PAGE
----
Context Improvement work was performed at a tertiary neonatal unit and a local hospice. This project was designed to improve joint working between these specialties thus allowing greater patient choice in location of care.
Problem The aim of this work was to provide information for parents of life limited neonates with ongoing complex needs about the role of a hospice in transitioning care from the acute hospital setting to their baby going home.
There was no printed information available to give parents about this service and the ongoing community multidisciplinary support that a hospice can provide.
Assessment of problem and analysis of its causes The problem was highlighted by the NHS England service specification for neonatal care and underpinned by recent evidence based guidance from Chelsea and Westminster Hospital and the RCPCH.
Babies were identified on the neonatal unit who were eligible for ongoing transitional care/support from specialist palliative care services and referral numbers were found to be low. A number of staff including consultants and senior nurses from both disciplines were consulted. They were asked whether an information leaflet would be beneficial as a prompt to offer parents hospice care once the acute hospital services are no longer required.
Intervention A leaflet was designed by collaborating with staff at the neonatal unit, the hospice (both clinical, family support and bereavement team) and parents of children who have utilised the services of both the neonatal unit and the hospice.
The leaflet explains the services available for transitional care using case studies of babies who have successfully been discharged home having stayed in the hospice for a period of time.
As well as informing parents, the leaflet was designed to act as a prompt for neonatal staff to inform parents that the hospice can provide transitional and ongoing care for their child if they wished to attend.
Study design Semi structured interviews with staff on the neonatal unit and the hospice setting
Semi structured interviews with parents on the neonatal unit and the hospice setting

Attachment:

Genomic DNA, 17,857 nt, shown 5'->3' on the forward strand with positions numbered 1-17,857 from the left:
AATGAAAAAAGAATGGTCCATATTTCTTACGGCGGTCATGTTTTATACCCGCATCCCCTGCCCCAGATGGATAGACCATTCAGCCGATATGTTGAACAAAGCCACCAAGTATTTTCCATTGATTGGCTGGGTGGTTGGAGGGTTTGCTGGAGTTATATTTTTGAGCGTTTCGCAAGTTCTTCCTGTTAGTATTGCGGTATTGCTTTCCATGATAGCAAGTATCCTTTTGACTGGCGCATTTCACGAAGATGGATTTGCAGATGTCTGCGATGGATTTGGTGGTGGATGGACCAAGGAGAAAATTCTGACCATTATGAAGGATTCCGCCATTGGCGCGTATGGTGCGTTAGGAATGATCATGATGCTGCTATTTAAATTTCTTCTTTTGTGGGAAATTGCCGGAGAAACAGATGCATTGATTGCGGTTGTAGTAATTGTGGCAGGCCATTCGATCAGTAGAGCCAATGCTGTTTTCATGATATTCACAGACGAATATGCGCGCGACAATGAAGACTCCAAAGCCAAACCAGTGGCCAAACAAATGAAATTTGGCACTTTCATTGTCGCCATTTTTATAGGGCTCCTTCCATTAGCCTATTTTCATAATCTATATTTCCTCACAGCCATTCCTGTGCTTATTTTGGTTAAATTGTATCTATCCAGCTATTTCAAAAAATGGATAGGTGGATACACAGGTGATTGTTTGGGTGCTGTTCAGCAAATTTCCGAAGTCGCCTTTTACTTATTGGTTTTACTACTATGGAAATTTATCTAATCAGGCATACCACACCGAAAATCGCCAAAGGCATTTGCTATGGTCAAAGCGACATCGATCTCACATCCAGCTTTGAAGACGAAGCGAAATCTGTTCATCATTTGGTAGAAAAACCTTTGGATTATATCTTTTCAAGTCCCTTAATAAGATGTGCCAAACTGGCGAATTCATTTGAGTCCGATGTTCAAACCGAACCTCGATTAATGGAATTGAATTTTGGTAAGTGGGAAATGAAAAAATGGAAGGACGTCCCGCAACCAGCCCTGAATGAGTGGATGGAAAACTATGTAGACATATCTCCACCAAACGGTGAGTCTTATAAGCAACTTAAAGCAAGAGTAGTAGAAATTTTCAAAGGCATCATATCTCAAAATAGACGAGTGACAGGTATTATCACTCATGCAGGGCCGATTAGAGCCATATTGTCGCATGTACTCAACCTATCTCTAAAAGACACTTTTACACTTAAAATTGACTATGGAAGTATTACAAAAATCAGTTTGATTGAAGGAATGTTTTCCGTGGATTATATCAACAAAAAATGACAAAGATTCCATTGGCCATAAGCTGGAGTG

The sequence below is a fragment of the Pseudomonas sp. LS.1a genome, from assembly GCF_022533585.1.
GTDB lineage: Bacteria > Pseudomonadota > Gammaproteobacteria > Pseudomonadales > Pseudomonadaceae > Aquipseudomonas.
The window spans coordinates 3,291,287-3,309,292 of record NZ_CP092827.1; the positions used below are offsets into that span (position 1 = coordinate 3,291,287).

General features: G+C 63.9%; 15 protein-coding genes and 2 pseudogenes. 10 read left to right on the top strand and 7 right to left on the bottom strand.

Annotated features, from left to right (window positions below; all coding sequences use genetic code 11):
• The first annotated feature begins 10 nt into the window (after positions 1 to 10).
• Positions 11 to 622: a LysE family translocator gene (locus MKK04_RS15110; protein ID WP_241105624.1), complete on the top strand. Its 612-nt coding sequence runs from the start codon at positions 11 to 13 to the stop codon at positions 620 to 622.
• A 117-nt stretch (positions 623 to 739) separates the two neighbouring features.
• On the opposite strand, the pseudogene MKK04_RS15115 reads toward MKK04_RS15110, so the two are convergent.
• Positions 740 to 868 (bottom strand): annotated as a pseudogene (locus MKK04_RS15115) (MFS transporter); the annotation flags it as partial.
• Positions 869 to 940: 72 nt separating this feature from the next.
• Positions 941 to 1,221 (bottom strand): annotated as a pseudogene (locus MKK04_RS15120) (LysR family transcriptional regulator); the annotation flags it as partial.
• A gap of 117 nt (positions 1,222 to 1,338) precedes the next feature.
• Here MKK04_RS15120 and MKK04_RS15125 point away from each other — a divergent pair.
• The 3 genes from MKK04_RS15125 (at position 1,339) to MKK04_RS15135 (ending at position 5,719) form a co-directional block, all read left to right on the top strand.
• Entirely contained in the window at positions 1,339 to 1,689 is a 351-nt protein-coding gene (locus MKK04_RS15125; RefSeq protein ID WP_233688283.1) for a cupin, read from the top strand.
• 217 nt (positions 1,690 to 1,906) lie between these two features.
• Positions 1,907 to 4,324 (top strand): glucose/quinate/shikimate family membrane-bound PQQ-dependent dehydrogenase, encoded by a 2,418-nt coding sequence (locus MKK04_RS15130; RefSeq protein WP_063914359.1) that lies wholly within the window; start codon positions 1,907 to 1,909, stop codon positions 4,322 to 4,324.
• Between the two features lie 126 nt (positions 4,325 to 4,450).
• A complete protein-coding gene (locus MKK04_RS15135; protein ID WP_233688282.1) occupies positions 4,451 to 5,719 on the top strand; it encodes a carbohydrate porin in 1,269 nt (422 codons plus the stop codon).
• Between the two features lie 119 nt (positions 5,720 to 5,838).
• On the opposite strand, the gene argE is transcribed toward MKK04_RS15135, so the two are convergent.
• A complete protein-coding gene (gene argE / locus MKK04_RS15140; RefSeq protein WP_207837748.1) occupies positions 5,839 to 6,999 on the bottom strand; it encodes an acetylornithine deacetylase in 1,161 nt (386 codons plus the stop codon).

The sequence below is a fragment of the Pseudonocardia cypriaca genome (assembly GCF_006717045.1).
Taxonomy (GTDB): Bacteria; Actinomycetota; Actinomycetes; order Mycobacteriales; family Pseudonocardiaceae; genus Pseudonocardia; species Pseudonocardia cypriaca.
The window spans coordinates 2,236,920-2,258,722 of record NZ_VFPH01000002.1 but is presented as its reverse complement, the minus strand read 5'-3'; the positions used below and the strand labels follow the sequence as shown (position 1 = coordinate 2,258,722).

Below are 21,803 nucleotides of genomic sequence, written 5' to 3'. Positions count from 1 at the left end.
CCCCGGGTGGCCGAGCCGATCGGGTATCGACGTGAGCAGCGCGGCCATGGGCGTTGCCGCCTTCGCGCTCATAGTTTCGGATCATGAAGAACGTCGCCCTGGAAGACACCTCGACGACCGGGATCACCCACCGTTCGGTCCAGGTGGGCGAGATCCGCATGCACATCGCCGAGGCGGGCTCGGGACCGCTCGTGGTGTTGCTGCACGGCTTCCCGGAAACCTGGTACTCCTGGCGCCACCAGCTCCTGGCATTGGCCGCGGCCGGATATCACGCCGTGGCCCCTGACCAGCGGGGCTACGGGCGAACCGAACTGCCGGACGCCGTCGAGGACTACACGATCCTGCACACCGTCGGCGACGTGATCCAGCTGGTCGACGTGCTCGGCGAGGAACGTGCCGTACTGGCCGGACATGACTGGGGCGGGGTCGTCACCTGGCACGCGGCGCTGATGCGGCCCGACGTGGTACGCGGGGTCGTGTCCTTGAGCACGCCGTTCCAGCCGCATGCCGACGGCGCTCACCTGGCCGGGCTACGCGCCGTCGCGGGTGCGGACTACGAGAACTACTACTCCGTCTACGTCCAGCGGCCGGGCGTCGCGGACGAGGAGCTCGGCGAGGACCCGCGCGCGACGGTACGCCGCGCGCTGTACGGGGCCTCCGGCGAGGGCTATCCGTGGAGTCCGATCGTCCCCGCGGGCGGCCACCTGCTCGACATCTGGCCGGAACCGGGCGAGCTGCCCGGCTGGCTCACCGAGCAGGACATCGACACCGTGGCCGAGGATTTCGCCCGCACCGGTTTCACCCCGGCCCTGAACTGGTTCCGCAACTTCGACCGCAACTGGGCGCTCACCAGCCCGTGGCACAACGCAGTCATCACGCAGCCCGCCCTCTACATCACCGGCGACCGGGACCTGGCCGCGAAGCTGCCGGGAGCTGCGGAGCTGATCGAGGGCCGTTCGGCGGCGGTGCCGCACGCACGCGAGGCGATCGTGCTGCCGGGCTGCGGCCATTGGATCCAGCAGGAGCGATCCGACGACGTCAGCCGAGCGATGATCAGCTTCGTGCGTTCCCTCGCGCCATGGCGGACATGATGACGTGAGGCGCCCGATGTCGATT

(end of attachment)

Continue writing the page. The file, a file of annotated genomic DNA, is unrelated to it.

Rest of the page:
Strategy for change Implementation was provided by sending correspondence to members of the neonatal team informing them that the leaflet had been created and was available for use. The palliative care team from the hospice introduced this at the monthly neonatal multidisciplinary team meetings and the grandround.
This project was introduced over a 6 month period.
Measurement of improvement Prospectively an increased number of children were referred following the implementation of the leaflet. Very positive parental feedback was received.
Effects of changes Significantly more babies with life limiting conditions and ongoing complex needs were referred to the hospice team for either transitional care or ongoing support.
Parents of babies eligible for the service were given wider patient choice about attendance.
The only problem encountered was the perception by parents and staff that a hospice can only provide support for babies that are imminently dying. The aim of the leaflet was to alter that perception.
Lessons learnt This work taught us the importance of collaborating with a muiltidisciplinary team when introducing a new resource in order to make it successful.
Message for others That hospices provide an excellent place for the interim care of life limited babies with ongoing complex needs. They can be looked after by their parents with the support of specialist palliative care services during their transition from the acute hospital setting to home.
The leaflet is a useful source of information for neonatal staff informing parents of the services available in their local hospice.
‘Together for Short Lives’ have shown an interest in this project.
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